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Political clubs meet with County Executive one week before first-ever group debate

By Bryan Barnes

College Republicans will debate the University's Democrat and Libertarian clubs Thursday night, one week after members of the three clubs met up with Nassau County Executive and Hofstra alum Ed Mangano.

Their debate epitomizes his belief that getting things done requires being attentive and politically engaged.

 "When you show up, things could happen. When you show up, things may not happen, but when you don't show up there is a 100% chance that nothing will happen," said Mangano.

Mangano talked heavily about his initiatives to keep residents in Nassau County and Long Island despite challenging economic times. Residents, he said, are basically forced out of the County because of the lack of opportunities and the crushing taxes that are imposed, including nearly the highest property taxes in the nation. Mangano also discussed his various efforts to make housing more affordable to residents, experiments in new industries like green technology and his plans to revitalize the Nassau Coliseum.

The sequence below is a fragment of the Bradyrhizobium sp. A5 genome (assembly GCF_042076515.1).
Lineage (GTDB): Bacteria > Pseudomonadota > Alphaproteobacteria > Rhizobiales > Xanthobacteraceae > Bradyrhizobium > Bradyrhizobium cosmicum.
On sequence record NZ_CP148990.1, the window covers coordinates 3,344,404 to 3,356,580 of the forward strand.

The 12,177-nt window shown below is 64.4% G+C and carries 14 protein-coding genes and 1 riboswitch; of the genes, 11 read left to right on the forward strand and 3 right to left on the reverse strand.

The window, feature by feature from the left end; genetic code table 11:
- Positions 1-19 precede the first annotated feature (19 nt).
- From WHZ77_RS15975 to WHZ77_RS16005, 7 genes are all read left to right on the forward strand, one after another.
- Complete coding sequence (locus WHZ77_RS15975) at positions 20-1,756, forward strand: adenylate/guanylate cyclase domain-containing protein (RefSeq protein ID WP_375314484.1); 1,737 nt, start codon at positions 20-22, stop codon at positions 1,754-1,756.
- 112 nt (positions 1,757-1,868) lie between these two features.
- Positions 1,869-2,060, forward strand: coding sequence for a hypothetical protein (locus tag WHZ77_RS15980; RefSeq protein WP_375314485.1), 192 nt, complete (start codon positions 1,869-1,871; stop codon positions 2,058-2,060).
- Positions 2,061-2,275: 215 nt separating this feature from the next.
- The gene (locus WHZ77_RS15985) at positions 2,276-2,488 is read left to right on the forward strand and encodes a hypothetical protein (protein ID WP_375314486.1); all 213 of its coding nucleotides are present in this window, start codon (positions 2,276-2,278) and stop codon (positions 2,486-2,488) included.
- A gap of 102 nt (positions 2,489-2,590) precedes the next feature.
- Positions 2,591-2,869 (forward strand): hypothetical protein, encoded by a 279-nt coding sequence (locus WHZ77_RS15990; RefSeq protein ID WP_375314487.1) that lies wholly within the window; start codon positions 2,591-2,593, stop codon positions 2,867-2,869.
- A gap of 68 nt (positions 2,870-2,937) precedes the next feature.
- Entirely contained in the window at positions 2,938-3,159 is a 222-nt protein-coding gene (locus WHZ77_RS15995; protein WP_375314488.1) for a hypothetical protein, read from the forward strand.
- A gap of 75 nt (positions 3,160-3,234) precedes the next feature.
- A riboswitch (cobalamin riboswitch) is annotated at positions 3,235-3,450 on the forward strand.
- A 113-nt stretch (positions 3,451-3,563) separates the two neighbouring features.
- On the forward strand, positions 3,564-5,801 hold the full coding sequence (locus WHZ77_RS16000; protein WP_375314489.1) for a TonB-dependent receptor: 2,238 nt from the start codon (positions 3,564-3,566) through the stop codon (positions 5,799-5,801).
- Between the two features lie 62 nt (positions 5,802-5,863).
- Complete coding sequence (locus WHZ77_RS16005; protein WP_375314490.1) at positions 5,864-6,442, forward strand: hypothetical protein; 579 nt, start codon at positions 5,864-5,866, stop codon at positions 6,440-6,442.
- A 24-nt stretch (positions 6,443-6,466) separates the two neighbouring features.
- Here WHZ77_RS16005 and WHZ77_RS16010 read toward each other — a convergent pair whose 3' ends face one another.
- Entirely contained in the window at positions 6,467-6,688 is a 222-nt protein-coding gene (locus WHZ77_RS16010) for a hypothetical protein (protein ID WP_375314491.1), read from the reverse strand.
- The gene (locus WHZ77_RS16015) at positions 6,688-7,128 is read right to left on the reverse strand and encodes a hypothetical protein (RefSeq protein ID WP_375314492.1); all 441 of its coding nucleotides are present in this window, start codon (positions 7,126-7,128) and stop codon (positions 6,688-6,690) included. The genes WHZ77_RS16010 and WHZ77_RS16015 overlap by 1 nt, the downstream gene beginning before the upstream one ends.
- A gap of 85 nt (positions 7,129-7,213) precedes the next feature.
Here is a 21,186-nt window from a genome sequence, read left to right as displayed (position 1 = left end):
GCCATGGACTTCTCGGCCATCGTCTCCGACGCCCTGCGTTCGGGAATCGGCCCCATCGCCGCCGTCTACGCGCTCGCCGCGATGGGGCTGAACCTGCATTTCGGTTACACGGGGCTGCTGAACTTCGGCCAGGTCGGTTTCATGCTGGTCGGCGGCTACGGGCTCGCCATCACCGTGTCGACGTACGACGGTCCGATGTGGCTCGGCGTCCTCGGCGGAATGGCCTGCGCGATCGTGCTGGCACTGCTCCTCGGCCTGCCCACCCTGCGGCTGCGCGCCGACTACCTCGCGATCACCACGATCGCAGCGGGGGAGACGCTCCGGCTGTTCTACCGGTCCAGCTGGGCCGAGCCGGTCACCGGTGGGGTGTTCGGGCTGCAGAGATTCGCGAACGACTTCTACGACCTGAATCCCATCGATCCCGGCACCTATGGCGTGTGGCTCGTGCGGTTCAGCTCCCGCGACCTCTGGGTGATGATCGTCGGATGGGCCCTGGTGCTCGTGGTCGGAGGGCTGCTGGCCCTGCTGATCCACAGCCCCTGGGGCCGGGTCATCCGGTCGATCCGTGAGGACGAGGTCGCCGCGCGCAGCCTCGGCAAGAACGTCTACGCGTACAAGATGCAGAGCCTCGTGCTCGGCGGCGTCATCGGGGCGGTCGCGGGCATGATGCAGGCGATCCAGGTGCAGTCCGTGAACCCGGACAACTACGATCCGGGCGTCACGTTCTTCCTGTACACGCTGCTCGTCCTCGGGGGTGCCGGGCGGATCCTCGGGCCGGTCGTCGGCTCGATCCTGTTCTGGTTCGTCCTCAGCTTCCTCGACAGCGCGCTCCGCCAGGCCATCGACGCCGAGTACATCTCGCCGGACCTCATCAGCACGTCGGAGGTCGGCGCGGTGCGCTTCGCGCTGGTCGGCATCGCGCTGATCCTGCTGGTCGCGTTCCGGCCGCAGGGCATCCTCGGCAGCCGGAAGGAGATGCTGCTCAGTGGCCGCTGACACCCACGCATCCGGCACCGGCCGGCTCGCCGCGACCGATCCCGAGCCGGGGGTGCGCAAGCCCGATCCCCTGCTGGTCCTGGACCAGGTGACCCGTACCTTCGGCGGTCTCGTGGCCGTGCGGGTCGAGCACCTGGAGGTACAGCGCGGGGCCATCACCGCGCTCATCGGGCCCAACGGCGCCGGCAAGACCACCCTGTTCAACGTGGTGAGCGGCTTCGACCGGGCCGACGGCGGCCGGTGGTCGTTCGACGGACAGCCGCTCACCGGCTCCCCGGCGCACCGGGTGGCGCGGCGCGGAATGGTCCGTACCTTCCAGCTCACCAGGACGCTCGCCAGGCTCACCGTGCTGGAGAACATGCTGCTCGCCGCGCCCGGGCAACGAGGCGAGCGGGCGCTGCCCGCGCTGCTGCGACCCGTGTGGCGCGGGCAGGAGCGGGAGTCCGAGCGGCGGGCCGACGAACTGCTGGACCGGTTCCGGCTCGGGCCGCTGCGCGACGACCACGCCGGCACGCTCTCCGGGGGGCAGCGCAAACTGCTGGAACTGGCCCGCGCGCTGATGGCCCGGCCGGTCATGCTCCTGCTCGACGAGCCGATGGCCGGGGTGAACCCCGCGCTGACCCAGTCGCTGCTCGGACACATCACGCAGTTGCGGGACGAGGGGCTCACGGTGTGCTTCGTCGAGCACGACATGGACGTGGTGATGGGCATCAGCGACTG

The Coliseum means a lot to Mangano, who frequently watched the New York Islanders play while he attended Hofstra.

He also discussed the struggles he had running for Nassau County Executive on the Republican line in 2009, something difficult to do on Long Island. Despite the obstacles he endured, Mangano was able to run on his message against the policies of his Democrat predecessor and win.

Lisa Serbaniewicz, a junior public relations major and president of Hofstra's College Republicans likes the example Mangano gives as a politician for students.  

"It's an opportunity for students who are politically involved to speak to someone who's already gone down the path that they all hope to go down, and talk to him one on one," said Serbaniewicz.

College Republican member Dan Oldja, a senior economics major, looks forward to the three groups fulfilling Mangano's desire for them to show up and respond to questions politicians around the country face.

"The questions are relevant to us not just as students, but as citizens. We just want to get down to the issues at hand," said Oldja. "No teasing, no taunting."     

Additional reporting by Andrea Ordonez and Chelsea Royal.

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